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North Carolina to Have Tax Reform

  • Jul 23, 2013 | Gail Cole

 North Carolina tax reform to bring big change.

Earlier today, North Carolina Governor Pat McCrory (R) signed a comprehensive tax reform package into law. He spoke of the upcoming changes with optimism, noting that the new law "puts more money in families budgets" and will "restore confidence for North Carolina businesses."

Not everyone shares the governor's good feelings. FayObserver.com reports that opponents worry the state will be left with even less money than it has now, and that some taxpayers will have to pay more taxes, not less.

North Carolina Tax Reform at a Glance

The governor's website highlights certain aspects of the tax reform legislation:

  • Broadened tax base to include certain services;
  • Reduced and simplified personal income tax (uniform rate of 5.8% in 2014);
  • Reduced corporate income tax;
  • Capped state gas tax;
  • Eliminated state death tax; and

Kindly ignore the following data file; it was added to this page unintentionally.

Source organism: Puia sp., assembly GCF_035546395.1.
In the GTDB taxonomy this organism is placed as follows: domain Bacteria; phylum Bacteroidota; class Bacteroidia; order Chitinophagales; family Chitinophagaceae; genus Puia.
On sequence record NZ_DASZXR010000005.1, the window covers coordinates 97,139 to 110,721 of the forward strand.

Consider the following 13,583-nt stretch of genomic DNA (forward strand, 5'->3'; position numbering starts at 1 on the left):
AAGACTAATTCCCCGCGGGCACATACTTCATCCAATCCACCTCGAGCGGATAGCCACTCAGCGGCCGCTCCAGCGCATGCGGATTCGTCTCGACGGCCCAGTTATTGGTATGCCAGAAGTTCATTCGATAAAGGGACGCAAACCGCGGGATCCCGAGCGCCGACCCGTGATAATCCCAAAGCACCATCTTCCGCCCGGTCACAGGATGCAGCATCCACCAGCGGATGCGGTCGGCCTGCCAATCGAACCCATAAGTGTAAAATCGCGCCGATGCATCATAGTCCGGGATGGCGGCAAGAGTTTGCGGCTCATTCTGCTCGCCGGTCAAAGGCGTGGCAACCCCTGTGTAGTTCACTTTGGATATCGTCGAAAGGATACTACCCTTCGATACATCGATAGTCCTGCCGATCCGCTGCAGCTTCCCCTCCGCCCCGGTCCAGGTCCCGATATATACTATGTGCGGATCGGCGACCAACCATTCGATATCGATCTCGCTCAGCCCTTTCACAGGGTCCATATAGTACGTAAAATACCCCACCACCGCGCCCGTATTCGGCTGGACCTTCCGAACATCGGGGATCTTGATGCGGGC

• Preserved sales tax refund for nonprofits.

Sales Tax Changes

Sales tax changes are highlighted in HB 998. These include, but are not limited to, the following:

  • General rate of sales tax applies to admission charges to movies, museums, and live entertainment, effective January 1, 2014.
  • General rate of sales tax applies to sales of service contracts, which include warranty and maintenance agreements, repair contracts, or similar agreements, effective January 1, 2014.
  • General rate of sales tax applies to sales of electricity and natural gas, effective July 1, 2014.
  • General rate of sales tax applies to sales of manufactured homes sold at retail and modular homes sold at retail, effective January 1, 2014.
  • Sales and use tax exemption on certain purchases for qualified farmers, effective July 1, 2014.
  • Eliminates state sales tax holidays.

The general rate of sales tax is 4.75%. Local taxes may also apply.

North Carolina is one of several states looking to increase revenue by broadening sales tax to include more services. Minnesota, Vermont and Massachusetts are on a similar path.

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Sales tax rates, rules, and regulations change frequently. Although we hope you'll find this information helpful, this blog is for informational purposes only and does not provide legal or tax advice.
Gail Cole
Avalara Author
Gail Cole
Gail Cole
Avalara Author Gail Cole
Gail began researching and writing about sales tax in 2012 and has been fascinated with it ever since. She has a penchant for uncovering unusual tax facts, and endeavors to make complex sales tax laws more digestible for both experts and laypeople.